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7 Items You Should Have on Your Termination Checklist

Terminations are hard no matter what, and depending on the circumstances, they can result in a lot of emotion and potentially some drama. Due to the potential for emotions and a subsequent whirlwind of adjustment for managers and employees, it's important to have a concrete termination checklist that is specific to your company and system. Ensuring that all tasks have been completed is vital to office operations and security. Though we like to think that no one would purposely harm a company, disgruntled former employees could try to do something to "get back" at you – so make sure all bases are covered before he or she has the chance to do anything dishonorable.
1. Termination Letter and Agreements
You should provide your employee with a termination letter, which will inform of their dismissal from their current job and outline why they were dismissed, what they need to know about wages, insurance, and other such information. Take care of the tedious paperwork as soon as possible before proceeding to other tasks.

2. Lock Computer Access
Don't allow the chance for the terminated employee to gain access to confidential client or company information. After the termination meeting, they have no reason to need to get into the system. Make sure their emails have been forwarded, passwords have been changed, and any other potential IT access points have been shut down.

3. Company Property Return
You should have an inventory of company property that all employees have in their possession and go down the checklist for all items that should be returned to you. You don't want the employee to leave only to realize that you forgot to have them return an expensive piece of equipment (i.e. phone, laptop, tablet, etc.).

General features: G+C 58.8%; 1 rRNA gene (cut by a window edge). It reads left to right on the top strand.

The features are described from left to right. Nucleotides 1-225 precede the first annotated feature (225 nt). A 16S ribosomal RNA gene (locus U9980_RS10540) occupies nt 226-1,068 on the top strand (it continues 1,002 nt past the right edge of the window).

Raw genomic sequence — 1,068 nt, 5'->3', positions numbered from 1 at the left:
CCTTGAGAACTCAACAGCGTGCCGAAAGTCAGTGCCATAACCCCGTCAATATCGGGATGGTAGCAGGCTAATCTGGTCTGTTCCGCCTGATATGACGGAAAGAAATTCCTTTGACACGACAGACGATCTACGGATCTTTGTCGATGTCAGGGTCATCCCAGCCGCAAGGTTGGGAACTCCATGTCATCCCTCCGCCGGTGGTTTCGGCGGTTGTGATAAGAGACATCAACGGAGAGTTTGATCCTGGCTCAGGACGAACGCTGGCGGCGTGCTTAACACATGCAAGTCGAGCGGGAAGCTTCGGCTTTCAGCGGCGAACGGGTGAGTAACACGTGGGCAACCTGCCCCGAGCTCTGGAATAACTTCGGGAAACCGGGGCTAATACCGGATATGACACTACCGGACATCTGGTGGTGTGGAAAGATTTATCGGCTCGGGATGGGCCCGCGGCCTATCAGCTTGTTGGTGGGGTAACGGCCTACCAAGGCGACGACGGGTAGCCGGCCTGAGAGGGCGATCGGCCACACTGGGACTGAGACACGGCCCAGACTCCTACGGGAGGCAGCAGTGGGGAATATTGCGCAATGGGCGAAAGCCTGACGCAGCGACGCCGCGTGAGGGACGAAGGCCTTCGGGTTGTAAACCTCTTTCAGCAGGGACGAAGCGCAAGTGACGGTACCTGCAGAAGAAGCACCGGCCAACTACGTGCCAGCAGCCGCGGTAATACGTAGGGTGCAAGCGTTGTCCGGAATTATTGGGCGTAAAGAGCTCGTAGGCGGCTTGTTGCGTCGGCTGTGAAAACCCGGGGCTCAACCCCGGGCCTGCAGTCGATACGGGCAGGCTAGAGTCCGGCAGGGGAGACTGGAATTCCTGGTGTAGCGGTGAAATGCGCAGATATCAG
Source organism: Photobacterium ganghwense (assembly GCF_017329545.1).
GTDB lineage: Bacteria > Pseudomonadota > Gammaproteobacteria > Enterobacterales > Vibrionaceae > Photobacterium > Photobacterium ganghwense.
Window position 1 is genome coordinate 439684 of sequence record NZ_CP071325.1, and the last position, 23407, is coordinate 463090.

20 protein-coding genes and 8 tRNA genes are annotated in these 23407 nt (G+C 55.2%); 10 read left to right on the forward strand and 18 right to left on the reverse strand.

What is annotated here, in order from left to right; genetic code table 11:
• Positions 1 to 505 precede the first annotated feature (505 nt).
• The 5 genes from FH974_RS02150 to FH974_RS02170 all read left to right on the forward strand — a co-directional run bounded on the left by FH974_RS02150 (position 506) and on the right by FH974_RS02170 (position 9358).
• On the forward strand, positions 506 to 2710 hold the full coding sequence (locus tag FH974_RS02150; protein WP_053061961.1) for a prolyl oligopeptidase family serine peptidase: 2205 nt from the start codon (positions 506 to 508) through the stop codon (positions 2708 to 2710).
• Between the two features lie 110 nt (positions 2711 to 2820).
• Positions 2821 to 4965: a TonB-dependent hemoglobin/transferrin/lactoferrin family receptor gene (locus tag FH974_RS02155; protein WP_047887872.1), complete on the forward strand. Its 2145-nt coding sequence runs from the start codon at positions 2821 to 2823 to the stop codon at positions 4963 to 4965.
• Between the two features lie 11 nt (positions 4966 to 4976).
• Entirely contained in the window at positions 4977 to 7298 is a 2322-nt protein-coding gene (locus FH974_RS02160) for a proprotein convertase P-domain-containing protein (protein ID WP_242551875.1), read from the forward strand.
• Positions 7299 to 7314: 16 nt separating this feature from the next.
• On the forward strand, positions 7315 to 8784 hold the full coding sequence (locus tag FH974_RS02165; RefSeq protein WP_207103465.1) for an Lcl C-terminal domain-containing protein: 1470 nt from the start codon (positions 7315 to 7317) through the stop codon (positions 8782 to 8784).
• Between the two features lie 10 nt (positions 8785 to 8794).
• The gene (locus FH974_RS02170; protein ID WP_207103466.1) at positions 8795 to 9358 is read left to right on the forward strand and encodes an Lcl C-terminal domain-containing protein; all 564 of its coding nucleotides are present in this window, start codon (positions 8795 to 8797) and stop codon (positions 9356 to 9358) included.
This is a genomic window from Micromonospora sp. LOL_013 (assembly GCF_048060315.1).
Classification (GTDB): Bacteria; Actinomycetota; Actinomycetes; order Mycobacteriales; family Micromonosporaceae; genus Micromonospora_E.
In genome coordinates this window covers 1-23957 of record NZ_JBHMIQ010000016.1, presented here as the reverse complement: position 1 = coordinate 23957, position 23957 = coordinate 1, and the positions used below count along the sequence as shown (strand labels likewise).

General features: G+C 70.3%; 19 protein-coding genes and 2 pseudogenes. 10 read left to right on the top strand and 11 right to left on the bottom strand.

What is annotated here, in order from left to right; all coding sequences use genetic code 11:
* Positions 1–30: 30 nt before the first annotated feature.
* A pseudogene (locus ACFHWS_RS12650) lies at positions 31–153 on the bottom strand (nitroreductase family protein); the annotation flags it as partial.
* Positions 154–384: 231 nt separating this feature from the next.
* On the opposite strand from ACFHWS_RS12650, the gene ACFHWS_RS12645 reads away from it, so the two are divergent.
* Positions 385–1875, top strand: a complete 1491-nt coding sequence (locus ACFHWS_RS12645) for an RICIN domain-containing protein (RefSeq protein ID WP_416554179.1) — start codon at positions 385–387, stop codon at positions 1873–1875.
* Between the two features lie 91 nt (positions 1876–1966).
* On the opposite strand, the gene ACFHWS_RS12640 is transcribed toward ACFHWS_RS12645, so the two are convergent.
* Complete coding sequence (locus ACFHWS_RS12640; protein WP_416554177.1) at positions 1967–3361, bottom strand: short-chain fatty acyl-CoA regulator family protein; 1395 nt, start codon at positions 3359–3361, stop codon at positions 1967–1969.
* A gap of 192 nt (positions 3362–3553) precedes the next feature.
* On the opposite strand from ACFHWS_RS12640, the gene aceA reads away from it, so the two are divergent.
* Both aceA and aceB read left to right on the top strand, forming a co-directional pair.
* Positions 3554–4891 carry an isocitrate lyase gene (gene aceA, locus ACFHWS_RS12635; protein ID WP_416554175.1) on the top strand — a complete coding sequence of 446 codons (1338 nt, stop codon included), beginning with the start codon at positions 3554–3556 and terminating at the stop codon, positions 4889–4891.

4. Operational Tasks
Operational items tend to get overlooked as companies accidentally leave terminated employees on their website or forget to change their voicemail message, forward their email to the appropriate person, notify employee's contacts, etc. While the other points on the list are primarily for internal purposes, this is important as it's primarily client-facing.

5. Signature Authority
If that employee has any signature authority, make sure the proper people are notified to remove that authority. Once again, for security purposes, this is necessary to ensure that all client and company information is kept safe.

6. Exit Interview
Though it may seem like the least significant thing you can do after a termination, this is something that can be of great value to you. Sometimes you have to take the employee's critiques with a grain of salt, but other times it can serve as valuable information that will help you make positive changes in the future.

7. Communicate Changes to Employees
If changes aren't communicated to your employees, they will fill in the blanks themselves, which is the last thing you want to happen. Communicate as soon as possible to let employees know that their co-worker has been terminated and what changes will occur because of this as it will affect their daily workflow.

We can't stress the importance of this checklist enough. You should work with your HR representative to come up with a checklist that is unique to your company.

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